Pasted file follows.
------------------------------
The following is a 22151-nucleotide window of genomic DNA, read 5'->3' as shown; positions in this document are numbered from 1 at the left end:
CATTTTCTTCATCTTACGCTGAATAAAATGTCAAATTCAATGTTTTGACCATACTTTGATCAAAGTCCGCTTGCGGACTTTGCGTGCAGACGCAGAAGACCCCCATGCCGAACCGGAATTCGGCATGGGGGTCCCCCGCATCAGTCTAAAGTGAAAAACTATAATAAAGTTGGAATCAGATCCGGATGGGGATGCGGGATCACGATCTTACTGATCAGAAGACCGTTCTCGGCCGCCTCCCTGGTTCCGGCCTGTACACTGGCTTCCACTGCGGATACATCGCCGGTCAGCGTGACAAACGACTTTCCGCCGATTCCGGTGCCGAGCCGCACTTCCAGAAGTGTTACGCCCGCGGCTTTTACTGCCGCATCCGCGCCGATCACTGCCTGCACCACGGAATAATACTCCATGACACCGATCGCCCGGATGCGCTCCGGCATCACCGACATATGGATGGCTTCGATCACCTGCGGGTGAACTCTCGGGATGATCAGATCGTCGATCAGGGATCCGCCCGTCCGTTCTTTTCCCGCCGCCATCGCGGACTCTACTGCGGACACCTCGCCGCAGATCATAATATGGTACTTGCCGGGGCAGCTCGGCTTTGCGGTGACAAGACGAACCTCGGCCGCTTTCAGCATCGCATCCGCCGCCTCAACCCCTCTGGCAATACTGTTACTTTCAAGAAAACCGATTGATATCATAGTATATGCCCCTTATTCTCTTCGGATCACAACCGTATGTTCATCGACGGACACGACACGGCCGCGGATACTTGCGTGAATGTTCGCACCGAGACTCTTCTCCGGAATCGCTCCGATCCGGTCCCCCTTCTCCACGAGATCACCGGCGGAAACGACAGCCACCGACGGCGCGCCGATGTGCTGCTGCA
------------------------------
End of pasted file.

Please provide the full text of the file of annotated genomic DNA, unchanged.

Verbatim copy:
The following is a 22151-nucleotide window of genomic DNA, read 5'->3' as shown; positions in this document are numbered from 1 at the left end:
CATTTTCTTCATCTTACGCTGAATAAAATGTCAAATTCAATGTTTTGACCATACTTTGATCAAAGTCCGCTTGCGGACTTTGCGTGCAGACGCAGAAGACCCCCATGCCGAACCGGAATTCGGCATGGGGGTCCCCCGCATCAGTCTAAAGTGAAAAACTATAATAAAGTTGGAATCAGATCCGGATGGGGATGCGGGATCACGATCTTACTGATCAGAAGACCGTTCTCGGCCGCCTCCCTGGTTCCGGCCTGTACACTGGCTTCCACTGCGGATACATCGCCGGTCAGCGTGACAAACGACTTTCCGCCGATTCCGGTGCCGAGCCGCACTTCCAGAAGTGTTACGCCCGCGGCTTTTACTGCCGCATCCGCGCCGATCACTGCCTGCACCACGGAATAATACTCCATGACACCGATCGCCCGGATGCGCTCCGGCATCACCGACATATGGATGGCTTCGATCACCTGCGGGTGAACTCTCGGGATGATCAGATCGTCGATCAGGGATCCGCCCGTCCGTTCTTTTCCCGCCGCCATCGCGGACTCTACTGCGGACACCTCGCCGCAGATCATAATATGGTACTTGCCGGGGCAGCTCGGCTTTGCGGTGACAAGACGAACCTCGGCCGCTTTCAGCATCGCATCCGCCGCCTCAACCCCTCTGGCAATACTGTTACTTTCAAGAAAACCGATTGATATCATAGTATATGCCCCTTATTCTCTTCGGATCACAACCGTATGTTCATCGACGGACACGACACGGCCGCGGATACTTGCGTGAATGTTCGCACCGAGACTCTTCTCCGGAATCGCTCCGATCCGGTCCCCCTTCTCCACGAGATCACCGGCGGAAACGACAGCCACCGACGGCGCGCCGATGTGCTGCTGCA